On Dialect, Dialogue and Good Books.

This Came Up in a Google Search, Ain't it Cute?

The conversation last week about Ebonics got me to thinking about Faulkner and James Baldwin, and the way certain dialects in this country get no respect.

I’m teaching undergrad creative writing for the first time, and this summer I spent a good amount of time wondering whether I knew enough about writing to provide an adequate introduction to a bunch of 19 year olds. To this end, I got a hold of a teaching tools packet from my TA coordinator. It was a collection of over-Xeroxed tip lists that had been handed down from TA to TA since time immemorial. It was pretty useful, but one thing in the Writing Good Dialogue section gave me pause, the gist of it being: “Be careful when writing dialogue. Reading dialect in dialogue is tiring.”

And so I pose this question to all of you: Is it?

I’d say this thinking can be traced to xenocentrism and laziness. The notion is that one shouldn’t have to wade through another person’s speech patterns to decipher meaning; everyone should speak and think like I do so that my job as a reader is easy. I just don’t buy that. In my experience, the dialogue that borders on tiring (which really isn’t the right word — I’d say challenging) is that which focuses on spelling words differently to highlight pronunciation (phonology) instead of taking the time to depict how a dialect is syntactically different.

Example (made up by me): “Dey iz headed to da pictsha show.”

Because misspelled words require the reader to slow down to get the gist of the pronunciations the author is aiming for, I can see how this kind of dialogue is challenging. It’s also a bit condescending; my paternal grandmother is from Arkansas and never finished eighth grade, but just because she pronounces “they” with something akin to a “D” at the beginning doesn’t mean she’d spell the word accordingly. There’s also a consistency problem with relying on the way words are spelled. Does one just put a Z on “was” to indicate a Black English pronunciation, or must one write “wuz” to get the point across? Do you use apostrophes when droppin the “G” on a verb, or no? It’s a tricky business, and I’d say most of the books that fail in the dialect department get caught up in these issues of spelling.

Of course, a good writer can train a reader to understand a lot  (see J.R.R. Tolkien, or, for less of a stretch Sapphire’s Push), but I still think the best dialect dialogue focuses on syntax.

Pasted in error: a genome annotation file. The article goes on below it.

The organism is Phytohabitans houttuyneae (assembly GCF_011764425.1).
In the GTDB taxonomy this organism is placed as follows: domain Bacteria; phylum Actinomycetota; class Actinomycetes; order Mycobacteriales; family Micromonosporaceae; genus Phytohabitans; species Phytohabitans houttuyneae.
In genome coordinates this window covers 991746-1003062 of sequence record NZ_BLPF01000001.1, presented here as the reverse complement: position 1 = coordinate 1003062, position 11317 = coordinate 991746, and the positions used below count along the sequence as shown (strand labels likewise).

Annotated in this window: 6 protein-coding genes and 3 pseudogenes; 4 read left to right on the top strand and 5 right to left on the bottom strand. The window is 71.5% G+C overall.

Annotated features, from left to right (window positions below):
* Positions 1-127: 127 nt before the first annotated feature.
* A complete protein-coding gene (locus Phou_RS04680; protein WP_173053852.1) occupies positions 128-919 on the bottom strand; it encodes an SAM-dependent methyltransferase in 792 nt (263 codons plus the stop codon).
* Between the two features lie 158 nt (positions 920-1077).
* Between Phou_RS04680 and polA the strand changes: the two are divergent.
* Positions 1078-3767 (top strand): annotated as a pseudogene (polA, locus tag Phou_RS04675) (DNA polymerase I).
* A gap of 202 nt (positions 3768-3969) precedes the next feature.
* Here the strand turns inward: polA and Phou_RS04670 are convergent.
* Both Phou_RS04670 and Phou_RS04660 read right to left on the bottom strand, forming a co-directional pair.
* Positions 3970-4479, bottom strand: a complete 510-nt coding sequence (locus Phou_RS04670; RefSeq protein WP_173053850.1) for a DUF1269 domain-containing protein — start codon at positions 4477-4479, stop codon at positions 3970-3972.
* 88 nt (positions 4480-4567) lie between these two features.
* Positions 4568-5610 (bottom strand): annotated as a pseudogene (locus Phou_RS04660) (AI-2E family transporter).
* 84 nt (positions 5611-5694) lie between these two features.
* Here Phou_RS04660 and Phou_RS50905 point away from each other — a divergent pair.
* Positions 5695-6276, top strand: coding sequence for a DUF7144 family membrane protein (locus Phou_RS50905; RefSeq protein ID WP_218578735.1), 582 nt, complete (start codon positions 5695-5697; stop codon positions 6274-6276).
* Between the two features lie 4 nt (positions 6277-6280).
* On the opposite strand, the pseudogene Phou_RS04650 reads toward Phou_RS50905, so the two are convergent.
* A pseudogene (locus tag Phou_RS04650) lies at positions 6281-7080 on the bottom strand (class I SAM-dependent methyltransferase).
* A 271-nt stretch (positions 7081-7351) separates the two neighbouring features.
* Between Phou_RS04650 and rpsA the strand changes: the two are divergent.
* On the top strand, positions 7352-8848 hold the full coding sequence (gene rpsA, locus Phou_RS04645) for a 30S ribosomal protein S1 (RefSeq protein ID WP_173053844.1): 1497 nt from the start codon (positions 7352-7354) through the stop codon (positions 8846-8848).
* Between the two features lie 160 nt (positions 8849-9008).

From James Baldwin’s “Sonny’s Blues”: “He don’t want to die. He wants to live. Don’t nobody want to die, ever.”

That sentence is money. It follows the rules of typical AAVE, yet it doesn’t assume that readers need to see words spelled differently to imagine the speaker’s inflection.

Writers like writing dialect. The tradition of dialect in literature is a long one. And it isn’t just a black one. See William Faulkner, Flannery O’Connor, Cormac McCarthy or Eudora Welty for proof. But then also see E.M. Forster, Charles Dickens and Roddy Doyle, because dialect in literature is not limited to this side of the pond. If good dialect in a story is considered tiring, perhaps it’s because we don’t read enough of it. If we did, we might be more inclined to look at people who speak a specific dialect in real life differently as well.

I’ve added understanding dialogue with dialect to my list of teaching goals this semester, even if it means I have to hand out a grown-up version something like this. I’m also looking for more stories that do a good job of depicting speech patterns that aren’t the norm to add to my assigned reading. If any of you have suggestions, I’d be much obliged.

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  • Russ

    Slightly off topic, but this reminded me of a translation of Lysistrata I read where all of the Spartans spoke with a “southern” dialect while the Atheanas used SAE. Talk about questionable choices. Within the play it was extremely difficult to read the Spartan lines because of the overzealous use of punctuation to shape your reading so I agree that keeping standard spelling but utilizing different grammars and word-choice is preferable.

    For a suggestion on speech patterns, Junot Diaz “The Brief Wondrous Life Oscar Wao” is a wonderful example and has a lot of great code-switching and nerd speak.

    • I have a translation of The Brothers Karamazov that made a similar choice. The “peasants” speak with a Southern drawl that’s pretty hilarious. In both cases I wonder if the translators used southern dialects just because they needed an alternative to SAE, or because they wanted to imply a certain group’s lack of education or “culture.” Something tells me it’s the latter. Nobody praises Sparta for their book-learnin.